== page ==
Ah, Seurat fit under the banner of impressionism--yes, his pointillism was used to express the subtleties of light variation--while Lichtenstein was a Pop artist. These are confining terms, but they do convey the feeling of the work of these two artists, and hence the differentiation between the two.
As the answerer above me has pointed out, Lichtenstein had, like Warhol, a commercial background, and this influence informed his work; he was working in manner most comfortable to him and most in tune with what he was trying to express. Even Pop Art expressed the modern taste, the "pop sensibility" of a generation.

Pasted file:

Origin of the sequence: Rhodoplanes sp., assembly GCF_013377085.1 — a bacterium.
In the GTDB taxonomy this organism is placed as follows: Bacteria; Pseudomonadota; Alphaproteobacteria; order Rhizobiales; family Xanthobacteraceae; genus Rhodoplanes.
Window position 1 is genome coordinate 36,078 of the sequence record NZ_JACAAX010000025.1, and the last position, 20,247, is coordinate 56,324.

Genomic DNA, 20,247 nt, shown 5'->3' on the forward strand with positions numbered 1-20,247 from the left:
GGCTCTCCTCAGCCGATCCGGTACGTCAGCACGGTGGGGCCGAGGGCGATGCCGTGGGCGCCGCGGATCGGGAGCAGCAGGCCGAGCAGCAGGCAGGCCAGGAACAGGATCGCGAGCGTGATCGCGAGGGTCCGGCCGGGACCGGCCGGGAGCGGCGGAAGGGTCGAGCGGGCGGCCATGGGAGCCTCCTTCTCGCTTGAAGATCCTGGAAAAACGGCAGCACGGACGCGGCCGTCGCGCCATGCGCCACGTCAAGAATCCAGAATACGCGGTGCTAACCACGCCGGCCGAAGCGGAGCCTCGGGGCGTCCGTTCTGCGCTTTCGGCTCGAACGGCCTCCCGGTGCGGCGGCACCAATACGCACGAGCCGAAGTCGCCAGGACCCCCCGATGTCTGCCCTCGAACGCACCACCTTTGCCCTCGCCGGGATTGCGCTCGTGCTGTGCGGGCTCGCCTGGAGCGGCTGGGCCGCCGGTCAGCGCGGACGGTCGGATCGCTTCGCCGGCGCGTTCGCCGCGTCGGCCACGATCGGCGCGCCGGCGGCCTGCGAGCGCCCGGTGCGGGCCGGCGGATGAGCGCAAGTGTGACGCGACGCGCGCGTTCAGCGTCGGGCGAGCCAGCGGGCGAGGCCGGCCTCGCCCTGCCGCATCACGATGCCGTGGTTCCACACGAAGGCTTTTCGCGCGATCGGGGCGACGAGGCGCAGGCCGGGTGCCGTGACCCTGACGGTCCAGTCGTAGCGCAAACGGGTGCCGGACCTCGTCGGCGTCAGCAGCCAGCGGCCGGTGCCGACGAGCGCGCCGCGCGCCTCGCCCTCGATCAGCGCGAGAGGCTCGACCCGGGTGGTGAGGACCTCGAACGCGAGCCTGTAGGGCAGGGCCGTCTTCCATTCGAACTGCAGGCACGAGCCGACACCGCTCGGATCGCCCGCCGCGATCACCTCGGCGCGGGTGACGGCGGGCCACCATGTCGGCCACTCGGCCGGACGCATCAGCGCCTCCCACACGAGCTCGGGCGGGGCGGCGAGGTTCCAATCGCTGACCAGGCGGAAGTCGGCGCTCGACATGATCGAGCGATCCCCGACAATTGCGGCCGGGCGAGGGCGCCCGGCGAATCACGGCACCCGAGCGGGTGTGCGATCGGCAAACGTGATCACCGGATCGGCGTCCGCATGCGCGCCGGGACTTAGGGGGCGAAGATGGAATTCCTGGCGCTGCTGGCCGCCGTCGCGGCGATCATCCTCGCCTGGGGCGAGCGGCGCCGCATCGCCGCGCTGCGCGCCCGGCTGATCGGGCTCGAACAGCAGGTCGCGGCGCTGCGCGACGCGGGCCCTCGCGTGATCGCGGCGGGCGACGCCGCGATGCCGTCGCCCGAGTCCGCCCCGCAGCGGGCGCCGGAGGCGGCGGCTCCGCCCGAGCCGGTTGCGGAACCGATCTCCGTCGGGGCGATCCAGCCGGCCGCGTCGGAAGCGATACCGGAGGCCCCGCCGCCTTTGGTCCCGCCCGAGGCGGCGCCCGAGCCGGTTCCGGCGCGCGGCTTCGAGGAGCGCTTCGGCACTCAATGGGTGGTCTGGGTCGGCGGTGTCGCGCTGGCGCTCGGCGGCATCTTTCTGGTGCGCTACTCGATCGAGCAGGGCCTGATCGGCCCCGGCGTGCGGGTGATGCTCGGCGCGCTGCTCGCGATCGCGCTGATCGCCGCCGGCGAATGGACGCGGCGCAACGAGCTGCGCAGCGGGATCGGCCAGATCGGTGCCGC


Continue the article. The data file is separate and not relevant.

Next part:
In its own right, Seurat's work expressed the modern ideas of his time, the conveyance of subtlety of emotion, rendered through shading and softness of light. Seurat used pointillism as his method, but the goals of his work were quite in tune with his Impressionist peers, the modern artists of his day.
With so much in common then, the differences looked at are to be found in simple technique. Lichtenstein's dots can hardly be said to have the same feel and convey the same gravity as Seurat's pointillism. The difference between the two is one of magnitude and weight---Lichtenstein's work is much heavier on the eye, and does not seek subtlety.
One might say that the density of impact, although not the effectiveness, is the measure of difference between the two.
This answer has been brought to you courtesy of Jack, Fine Arts degree, University of Western Sydney